Diabetics And Common Foot Problems
People who have diabetes typically have many health issues, especially if the blood sugar levels aren't controlled well. One of the parts of the body diabetes can adversely affect is the feet. Here is what you need to know.
What Is Diabetes?
Diabetes is a condition where the body is unable to produce or respond to insulin, which in turn leads to too high of a glucose—sugar—level. Some people are born with diabetes or develop it as a child, which is called Type 1, while others develop it over time, which is called Type 2. Type 1 is an autoimmune disease, whereas Type 2 is typically caused by one's lifestyle, such as obesity and poor eating habits. Type 1 must be controlled with insulin while Type 2 may be controlled by diet.
Why Do Diabetics Develop Foot Issues?
Regardless of what type of diabetes one has, foot issues are common. This is especially true in people who have uncontrolled diabetes. Over time, the presence of excess glucose in the blood will cause nerve damage, which in turn leads to further complications that tend to affect the feet.
What Problems Do Diabetics Develop In Their Feet?
The nerve damage that high blood sugar causes results in a lack of feeling in the feet. A person's feet may feel numb, and they aren't able to sense pain, heat, or cold. This is called sensory diabetic neuropathy.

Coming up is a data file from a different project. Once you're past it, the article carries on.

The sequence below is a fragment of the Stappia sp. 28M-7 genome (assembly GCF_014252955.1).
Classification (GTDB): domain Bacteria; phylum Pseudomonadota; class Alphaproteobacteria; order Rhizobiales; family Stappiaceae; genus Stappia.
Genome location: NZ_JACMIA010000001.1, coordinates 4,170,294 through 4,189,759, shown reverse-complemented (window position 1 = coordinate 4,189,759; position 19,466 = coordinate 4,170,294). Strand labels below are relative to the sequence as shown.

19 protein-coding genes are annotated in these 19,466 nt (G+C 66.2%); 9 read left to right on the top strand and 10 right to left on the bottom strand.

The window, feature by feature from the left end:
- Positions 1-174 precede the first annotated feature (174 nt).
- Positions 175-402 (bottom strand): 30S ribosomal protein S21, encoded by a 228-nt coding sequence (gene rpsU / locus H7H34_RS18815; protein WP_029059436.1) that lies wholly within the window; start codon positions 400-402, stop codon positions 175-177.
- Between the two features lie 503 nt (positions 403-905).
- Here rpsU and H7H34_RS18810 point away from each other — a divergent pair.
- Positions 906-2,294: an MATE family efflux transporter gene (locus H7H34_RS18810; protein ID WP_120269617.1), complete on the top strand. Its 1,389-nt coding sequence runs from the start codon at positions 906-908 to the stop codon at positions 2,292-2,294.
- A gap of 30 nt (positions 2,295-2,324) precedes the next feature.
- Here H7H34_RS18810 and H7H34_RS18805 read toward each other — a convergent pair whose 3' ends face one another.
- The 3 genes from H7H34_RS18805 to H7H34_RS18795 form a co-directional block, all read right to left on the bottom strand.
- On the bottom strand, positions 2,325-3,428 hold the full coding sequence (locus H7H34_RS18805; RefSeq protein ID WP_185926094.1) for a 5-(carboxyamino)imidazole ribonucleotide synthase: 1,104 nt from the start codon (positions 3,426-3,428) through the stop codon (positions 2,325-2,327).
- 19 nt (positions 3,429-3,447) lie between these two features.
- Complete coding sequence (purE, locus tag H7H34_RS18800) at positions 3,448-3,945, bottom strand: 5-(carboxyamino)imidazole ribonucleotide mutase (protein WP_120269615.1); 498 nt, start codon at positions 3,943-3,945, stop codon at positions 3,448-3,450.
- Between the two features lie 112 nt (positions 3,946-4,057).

Peripheral vascular disease is another condition common in diabetics. This is where the person has poor blood circulation, especially to the arms and legs. When sensory diabetic neuropathy and peripheral vascular disease combine, it can cause many issues in the feet, and they each exacerbate the other.
- Foot Ulcers—Sensory diabetic neuropathy can lead to minor injuries of the feet. Unfortunately, people can't feel it when they cut the sole, for example. Because of the comorbid peripheral vascular disease, poor blood flow to the feet delays proper healing.
- Fungal Infections—Fungal infections of the toenails and feet, such as "Athlete's foot," are notoriously difficult to treat in healthy people. In the diabetic, they are even more difficult. The nails become thickened, yellow, and crumbly. They may even fall off completely or become infected. The limited number of drugs to treat fungal infections may be contraindicated in diabetics as they tend to cause liver and kidney strain.
- Plantar Warts—Plantar warts are caused by viruses. They are similar in appearance to callouses, but they can grow deep into the tissues of the sole, causing further nerve damage.
What Should Diabetics Do About Foot Issues?
Because a diabetic is often unaware of foot issues due to the lack of sensation, they should be regularly seen by a podiatrist such as those with Laurel Podiatry Associates, LLC. Infections are difficult to treat in the diabetic, therefore it is imperative they are well-managed to prevent even more problems. A podiatrist will inspect their feet for problems, trim their nails, and check their shoes for any issues they may be causing, such as rubbing.